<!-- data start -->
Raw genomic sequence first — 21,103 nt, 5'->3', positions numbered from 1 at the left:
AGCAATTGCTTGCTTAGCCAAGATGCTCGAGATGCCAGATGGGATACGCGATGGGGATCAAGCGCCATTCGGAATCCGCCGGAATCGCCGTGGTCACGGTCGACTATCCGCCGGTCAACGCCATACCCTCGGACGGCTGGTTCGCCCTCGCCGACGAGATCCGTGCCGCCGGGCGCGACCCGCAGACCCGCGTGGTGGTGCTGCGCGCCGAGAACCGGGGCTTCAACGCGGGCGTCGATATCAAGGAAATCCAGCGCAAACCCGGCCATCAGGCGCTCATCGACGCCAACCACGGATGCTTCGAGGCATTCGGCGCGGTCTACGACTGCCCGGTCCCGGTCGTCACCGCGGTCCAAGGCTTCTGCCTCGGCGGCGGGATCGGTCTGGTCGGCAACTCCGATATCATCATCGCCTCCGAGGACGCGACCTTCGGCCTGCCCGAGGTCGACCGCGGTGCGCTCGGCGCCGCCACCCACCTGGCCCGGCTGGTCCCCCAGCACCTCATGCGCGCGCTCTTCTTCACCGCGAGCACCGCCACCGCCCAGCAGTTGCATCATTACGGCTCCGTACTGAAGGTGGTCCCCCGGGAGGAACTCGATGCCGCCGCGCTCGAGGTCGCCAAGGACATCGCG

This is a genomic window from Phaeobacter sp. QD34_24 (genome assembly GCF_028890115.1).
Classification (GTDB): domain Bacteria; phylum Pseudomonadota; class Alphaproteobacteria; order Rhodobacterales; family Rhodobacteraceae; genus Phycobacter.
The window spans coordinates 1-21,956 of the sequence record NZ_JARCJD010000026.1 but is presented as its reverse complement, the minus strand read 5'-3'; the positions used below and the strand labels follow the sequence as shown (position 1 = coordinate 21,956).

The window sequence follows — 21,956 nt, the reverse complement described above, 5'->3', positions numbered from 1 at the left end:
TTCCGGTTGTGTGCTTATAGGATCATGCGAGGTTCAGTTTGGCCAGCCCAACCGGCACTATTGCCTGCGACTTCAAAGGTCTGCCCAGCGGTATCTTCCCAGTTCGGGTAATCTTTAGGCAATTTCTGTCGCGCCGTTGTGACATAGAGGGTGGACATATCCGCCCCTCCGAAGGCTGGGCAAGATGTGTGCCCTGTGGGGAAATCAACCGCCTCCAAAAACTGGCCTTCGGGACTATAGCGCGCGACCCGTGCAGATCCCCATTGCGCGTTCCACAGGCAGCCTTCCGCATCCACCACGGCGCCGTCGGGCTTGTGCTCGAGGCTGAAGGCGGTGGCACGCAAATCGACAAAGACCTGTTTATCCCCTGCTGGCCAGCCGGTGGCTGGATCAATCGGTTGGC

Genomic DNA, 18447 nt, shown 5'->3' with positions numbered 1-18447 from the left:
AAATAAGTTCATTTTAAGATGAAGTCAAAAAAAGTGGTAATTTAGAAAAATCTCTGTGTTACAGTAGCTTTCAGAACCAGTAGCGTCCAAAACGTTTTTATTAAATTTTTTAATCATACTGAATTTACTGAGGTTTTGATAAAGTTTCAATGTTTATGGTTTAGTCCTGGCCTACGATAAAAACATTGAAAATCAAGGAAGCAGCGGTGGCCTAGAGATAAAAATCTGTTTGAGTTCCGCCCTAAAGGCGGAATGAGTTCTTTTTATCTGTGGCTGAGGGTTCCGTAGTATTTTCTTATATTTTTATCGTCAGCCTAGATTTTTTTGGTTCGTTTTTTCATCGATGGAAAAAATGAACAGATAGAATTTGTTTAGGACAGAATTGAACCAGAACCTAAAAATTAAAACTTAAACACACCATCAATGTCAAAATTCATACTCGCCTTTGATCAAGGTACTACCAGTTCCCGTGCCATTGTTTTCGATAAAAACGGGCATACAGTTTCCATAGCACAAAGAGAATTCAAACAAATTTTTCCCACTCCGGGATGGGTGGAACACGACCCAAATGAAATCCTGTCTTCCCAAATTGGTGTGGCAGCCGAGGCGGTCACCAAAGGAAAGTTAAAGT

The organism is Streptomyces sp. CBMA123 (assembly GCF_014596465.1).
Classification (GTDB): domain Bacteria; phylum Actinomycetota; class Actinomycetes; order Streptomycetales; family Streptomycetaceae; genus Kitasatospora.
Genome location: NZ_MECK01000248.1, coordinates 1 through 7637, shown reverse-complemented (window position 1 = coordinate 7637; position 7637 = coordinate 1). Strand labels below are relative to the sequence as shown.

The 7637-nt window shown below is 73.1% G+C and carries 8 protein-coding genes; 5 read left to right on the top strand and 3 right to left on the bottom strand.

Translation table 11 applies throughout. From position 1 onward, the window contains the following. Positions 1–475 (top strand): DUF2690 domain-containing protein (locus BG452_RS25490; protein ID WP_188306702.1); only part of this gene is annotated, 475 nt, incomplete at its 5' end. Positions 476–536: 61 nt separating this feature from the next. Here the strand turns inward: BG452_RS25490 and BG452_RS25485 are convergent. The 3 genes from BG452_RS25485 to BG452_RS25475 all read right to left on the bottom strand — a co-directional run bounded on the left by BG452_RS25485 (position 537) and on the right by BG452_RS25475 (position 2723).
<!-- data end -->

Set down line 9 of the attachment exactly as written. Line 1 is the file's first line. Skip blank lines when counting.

AAATAAGTTCATTTTAAGATGAAGTCAAAAAAAGTGGTAATTTAGAAAAATCTCTGTGTTACAGTAGCTTTCAGAACCAGTAGCGTCCAAAACGTTTTTATTAAATTTTTTAATCATACTGAATTTACTGAGGTTTTGATAAAGTTTCAATGTTTATGGTTTAGTCCTGGCCTACGATAAAAACATTGAAAATCAAGGAAGCAGCGGTGGCCTAGAGATAAAAATCTGTTTGAGTTCCGCCCTAAAGGCGGAATGAGTTCTTTTTATCTGTGGCTGAGGGTTCCGTAGTATTTTCTTATATTTTTATCGTCAGCCTAGATTTTTTTGGTTCGTTTTTTCATCGATGGAAAAAATGAACAGATAGAATTTGTTTAGGACAGAATTGAACCAGAACCTAAAAATTAAAACTTAAACACACCATCAATGTCAAAATTCATACTCGCCTTTGATCAAGGTACTACCAGTTCCCGTGCCATTGTTTTCGATAAAAACGGGCATACAGTTTCCATAGCACAAAGAGAATTCAAACAAATTTTTCCCACTCCGGGATGGGTGGAACACGACCCAAATGAAATCCTGTCTTCCCAAATTGGTGTGGCAGCCGAGGCGGTCACCAAAGGAAAGTTAAAGT